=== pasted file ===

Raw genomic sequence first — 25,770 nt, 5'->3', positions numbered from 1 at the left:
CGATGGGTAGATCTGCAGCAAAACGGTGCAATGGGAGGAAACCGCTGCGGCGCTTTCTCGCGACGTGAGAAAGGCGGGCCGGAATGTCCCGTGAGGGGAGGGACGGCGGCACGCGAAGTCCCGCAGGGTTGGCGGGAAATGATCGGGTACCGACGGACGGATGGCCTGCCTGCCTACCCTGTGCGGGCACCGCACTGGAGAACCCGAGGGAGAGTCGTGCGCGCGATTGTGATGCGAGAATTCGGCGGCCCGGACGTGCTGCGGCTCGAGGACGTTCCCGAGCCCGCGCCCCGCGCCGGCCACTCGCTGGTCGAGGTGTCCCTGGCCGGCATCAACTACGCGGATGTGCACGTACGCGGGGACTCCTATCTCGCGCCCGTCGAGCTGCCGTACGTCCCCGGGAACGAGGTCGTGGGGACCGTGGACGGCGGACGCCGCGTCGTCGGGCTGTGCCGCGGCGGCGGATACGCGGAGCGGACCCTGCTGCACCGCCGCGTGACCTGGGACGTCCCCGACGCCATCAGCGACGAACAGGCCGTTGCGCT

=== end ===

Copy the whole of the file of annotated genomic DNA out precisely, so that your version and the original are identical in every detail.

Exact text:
Raw genomic sequence first — 25,770 nt, 5'->3', positions numbered from 1 at the left:
CGATGGGTAGATCTGCAGCAAAACGGTGCAATGGGAGGAAACCGCTGCGGCGCTTTCTCGCGACGTGAGAAAGGCGGGCCGGAATGTCCCGTGAGGGGAGGGACGGCGGCACGCGAAGTCCCGCAGGGTTGGCGGGAAATGATCGGGTACCGACGGACGGATGGCCTGCCTGCCTACCCTGTGCGGGCACCGCACTGGAGAACCCGAGGGAGAGTCGTGCGCGCGATTGTGATGCGAGAATTCGGCGGCCCGGACGTGCTGCGGCTCGAGGACGTTCCCGAGCCCGCGCCCCGCGCCGGCCACTCGCTGGTCGAGGTGTCCCTGGCCGGCATCAACTACGCGGATGTGCACGTACGCGGGGACTCCTATCTCGCGCCCGTCGAGCTGCCGTACGTCCCCGGGAACGAGGTCGTGGGGACCGTGGACGGCGGACGCCGCGTCGTCGGGCTGTGCCGCGGCGGCGGATACGCGGAGCGGACCCTGCTGCACCGCCGCGTGACCTGGGACGTCCCCGACGCCATCAGCGACGAACAGGCCGTTGCGCT